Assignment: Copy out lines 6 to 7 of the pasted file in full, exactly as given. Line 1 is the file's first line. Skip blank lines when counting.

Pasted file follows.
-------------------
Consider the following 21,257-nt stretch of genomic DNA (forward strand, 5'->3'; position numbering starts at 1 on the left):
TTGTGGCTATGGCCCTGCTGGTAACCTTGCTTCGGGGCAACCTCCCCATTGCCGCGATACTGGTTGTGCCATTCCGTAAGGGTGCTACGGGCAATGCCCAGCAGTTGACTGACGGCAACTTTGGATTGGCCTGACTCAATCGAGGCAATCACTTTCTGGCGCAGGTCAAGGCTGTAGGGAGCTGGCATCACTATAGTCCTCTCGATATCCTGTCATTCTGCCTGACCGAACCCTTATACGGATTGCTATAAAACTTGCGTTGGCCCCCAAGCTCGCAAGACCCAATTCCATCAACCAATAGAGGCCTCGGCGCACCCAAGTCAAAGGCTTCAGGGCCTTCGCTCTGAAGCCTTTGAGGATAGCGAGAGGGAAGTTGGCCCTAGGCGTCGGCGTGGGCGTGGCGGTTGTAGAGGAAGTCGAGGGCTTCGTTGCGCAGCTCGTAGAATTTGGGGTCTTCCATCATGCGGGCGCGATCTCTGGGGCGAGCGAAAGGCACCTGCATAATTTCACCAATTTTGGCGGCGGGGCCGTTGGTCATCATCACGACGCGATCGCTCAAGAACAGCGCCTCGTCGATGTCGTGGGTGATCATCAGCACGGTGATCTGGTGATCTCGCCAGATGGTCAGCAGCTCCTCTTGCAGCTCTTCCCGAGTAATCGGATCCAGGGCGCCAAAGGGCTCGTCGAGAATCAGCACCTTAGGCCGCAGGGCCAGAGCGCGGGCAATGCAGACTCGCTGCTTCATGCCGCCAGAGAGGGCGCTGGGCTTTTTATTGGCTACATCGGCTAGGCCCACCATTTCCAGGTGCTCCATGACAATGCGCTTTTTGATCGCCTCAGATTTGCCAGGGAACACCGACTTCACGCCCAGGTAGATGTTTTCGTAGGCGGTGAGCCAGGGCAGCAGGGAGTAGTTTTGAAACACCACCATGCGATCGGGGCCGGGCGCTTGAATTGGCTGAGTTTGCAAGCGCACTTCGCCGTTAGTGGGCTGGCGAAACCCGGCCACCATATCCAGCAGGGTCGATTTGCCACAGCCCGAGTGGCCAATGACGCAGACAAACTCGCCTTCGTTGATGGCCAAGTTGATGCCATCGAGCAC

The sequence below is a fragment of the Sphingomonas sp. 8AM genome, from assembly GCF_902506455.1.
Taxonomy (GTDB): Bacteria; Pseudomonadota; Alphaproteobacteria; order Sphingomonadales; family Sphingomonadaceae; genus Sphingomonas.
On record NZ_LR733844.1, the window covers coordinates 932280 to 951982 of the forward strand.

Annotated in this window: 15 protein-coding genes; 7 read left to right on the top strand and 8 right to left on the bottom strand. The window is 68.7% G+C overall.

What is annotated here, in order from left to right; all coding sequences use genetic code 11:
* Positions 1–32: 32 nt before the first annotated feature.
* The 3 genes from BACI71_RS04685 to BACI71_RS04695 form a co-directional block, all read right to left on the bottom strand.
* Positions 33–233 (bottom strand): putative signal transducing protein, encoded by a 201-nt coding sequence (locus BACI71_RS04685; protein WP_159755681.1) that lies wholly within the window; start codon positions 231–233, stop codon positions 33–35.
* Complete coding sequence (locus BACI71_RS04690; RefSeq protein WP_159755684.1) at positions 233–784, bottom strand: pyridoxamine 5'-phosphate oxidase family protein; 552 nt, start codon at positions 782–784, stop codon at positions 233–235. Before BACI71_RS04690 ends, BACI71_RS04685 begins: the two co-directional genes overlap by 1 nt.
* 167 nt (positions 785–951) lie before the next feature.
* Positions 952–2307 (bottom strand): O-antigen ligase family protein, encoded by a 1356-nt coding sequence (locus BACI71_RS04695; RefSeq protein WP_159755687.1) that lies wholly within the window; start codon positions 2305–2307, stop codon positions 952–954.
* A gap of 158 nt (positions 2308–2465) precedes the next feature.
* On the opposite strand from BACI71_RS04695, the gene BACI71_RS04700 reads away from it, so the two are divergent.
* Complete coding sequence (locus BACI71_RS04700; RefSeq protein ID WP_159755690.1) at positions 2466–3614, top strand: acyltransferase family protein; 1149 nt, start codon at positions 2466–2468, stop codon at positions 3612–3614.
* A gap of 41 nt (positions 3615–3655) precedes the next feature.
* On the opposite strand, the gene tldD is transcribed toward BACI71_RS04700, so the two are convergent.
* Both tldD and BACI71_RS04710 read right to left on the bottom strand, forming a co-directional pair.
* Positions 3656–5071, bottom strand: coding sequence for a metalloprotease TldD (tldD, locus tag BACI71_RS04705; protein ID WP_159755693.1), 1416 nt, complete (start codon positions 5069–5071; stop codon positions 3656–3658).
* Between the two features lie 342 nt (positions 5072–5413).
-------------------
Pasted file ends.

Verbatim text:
Annotated in this window: 15 protein-coding genes; 7 read left to right on the top strand and 8 right to left on the bottom strand. The window is 68.7% G+C overall.

What is annotated here, in order from left to right; all coding sequences use genetic code 11: